A statement from the university said a person suffering from Lupus was unable to ward off infections as his/her immune system could not distinguish between foreign bodies and their own healthy tissues.
An auto-immune attack results, causing fatigue, joint pain, skin rashes and damage to kidneys, lungs, the brain and blood vessels.
The university's head of immunology, Professor Tom Gordon,said identifying and tracking down the molecular signature of "rogue clones" could mean earlier diagnosis and better treatments.
"Identifying and isolating the signature of these rogue clones can provide information about whether a drug therapy is working or not.”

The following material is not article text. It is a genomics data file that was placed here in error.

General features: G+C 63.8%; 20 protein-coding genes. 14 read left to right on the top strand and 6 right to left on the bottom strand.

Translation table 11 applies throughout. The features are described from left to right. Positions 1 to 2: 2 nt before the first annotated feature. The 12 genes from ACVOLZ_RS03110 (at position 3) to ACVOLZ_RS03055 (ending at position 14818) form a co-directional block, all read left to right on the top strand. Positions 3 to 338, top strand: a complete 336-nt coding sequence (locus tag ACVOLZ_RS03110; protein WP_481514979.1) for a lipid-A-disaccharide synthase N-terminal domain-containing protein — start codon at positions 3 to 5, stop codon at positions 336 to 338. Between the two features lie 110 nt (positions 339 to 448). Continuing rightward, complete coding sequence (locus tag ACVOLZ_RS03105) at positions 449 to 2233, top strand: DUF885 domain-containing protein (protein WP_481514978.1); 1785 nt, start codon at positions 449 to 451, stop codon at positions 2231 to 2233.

The joint author of the research, Dr Jing Jing Wang, said a mass spectrometry instrument was used to identify the molecular signatures of antibodies which cause the disease.
“The ultimate goal of our work is to measure response to treatment and to design therapies to remove rogue clones in individual Lupus patients.”
Prof Gordon said up to 20,000 Australians suffered from Lupus.